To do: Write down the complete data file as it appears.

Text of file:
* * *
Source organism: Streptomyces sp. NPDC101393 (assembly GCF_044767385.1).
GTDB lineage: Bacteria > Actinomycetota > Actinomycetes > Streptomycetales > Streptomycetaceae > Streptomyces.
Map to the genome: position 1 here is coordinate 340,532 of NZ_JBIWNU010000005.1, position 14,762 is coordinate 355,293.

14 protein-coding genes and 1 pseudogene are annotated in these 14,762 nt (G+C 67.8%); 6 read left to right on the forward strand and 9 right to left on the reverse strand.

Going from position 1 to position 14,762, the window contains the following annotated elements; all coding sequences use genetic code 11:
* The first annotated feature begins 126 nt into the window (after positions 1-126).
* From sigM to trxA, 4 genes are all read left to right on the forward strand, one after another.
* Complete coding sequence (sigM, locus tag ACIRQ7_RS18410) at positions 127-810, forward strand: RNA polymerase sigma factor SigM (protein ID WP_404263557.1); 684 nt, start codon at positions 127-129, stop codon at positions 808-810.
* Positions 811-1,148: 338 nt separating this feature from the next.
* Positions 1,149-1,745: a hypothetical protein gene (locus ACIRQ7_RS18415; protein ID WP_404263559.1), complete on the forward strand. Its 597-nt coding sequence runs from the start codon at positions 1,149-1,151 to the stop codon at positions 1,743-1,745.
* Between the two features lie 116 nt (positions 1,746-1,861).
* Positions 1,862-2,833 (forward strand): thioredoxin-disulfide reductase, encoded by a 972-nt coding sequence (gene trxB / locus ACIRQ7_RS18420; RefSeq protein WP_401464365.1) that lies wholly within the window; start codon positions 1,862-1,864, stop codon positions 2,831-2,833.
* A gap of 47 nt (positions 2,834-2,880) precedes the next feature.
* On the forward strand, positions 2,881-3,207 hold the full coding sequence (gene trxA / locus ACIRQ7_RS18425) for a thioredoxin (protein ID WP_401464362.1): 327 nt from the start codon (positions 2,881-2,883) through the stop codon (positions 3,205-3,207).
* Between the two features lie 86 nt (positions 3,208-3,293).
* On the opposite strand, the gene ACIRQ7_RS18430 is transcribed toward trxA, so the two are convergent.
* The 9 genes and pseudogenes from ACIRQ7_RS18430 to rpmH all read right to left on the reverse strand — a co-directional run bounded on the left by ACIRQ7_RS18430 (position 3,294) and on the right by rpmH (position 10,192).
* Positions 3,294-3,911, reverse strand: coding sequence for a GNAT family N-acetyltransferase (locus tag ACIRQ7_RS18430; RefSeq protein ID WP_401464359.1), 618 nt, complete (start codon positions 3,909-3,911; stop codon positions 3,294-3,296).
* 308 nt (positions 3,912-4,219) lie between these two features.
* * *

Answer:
Source organism: Streptomyces sp. NPDC101393 (assembly GCF_044767385.1).
GTDB lineage: Bacteria > Actinomycetota > Actinomycetes > Streptomycetales > Streptomycetaceae > Streptomyces.
Map to the genome: position 1 here is coordinate 340,532 of NZ_JBIWNU010000005.1, position 14,762 is coordinate 355,293.

14 protein-coding genes and 1 pseudogene are annotated in these 14,762 nt (G+C 67.8%); 6 read left to right on the forward strand and 9 right to left on the reverse strand.

Going from position 1 to position 14,762, the window contains the following annotated elements; all coding sequences use genetic code 11:
* The first annotated feature begins 126 nt into the window (after positions 1-126).
* From sigM to trxA, 4 genes are all read left to right on the forward strand, one after another.
* Complete coding sequence (sigM, locus tag ACIRQ7_RS18410) at positions 127-810, forward strand: RNA polymerase sigma factor SigM (protein ID WP_404263557.1); 684 nt, start codon at positions 127-129, stop codon at positions 808-810.
* Positions 811-1,148: 338 nt separating this feature from the next.
* Positions 1,149-1,745: a hypothetical protein gene (locus ACIRQ7_RS18415; protein ID WP_404263559.1), complete on the forward strand. Its 597-nt coding sequence runs from the start codon at positions 1,149-1,151 to the stop codon at positions 1,743-1,745.
* Between the two features lie 116 nt (positions 1,746-1,861).
* Positions 1,862-2,833 (forward strand): thioredoxin-disulfide reductase, encoded by a 972-nt coding sequence (gene trxB / locus ACIRQ7_RS18420; RefSeq protein WP_401464365.1) that lies wholly within the window; start codon positions 1,862-1,864, stop codon positions 2,831-2,833.
* A gap of 47 nt (positions 2,834-2,880) precedes the next feature.
* On the forward strand, positions 2,881-3,207 hold the full coding sequence (gene trxA / locus ACIRQ7_RS18425) for a thioredoxin (protein ID WP_401464362.1): 327 nt from the start codon (positions 2,881-2,883) through the stop codon (positions 3,205-3,207).
* Between the two features lie 86 nt (positions 3,208-3,293).
* On the opposite strand, the gene ACIRQ7_RS18430 is transcribed toward trxA, so the two are convergent.
* The 9 genes and pseudogenes from ACIRQ7_RS18430 to rpmH all read right to left on the reverse strand — a co-directional run bounded on the left by ACIRQ7_RS18430 (position 3,294) and on the right by rpmH (position 10,192).
* Positions 3,294-3,911, reverse strand: coding sequence for a GNAT family N-acetyltransferase (locus tag ACIRQ7_RS18430; RefSeq protein ID WP_401464359.1), 618 nt, complete (start codon positions 3,909-3,911; stop codon positions 3,294-3,296).
* 308 nt (positions 3,912-4,219) lie between these two features.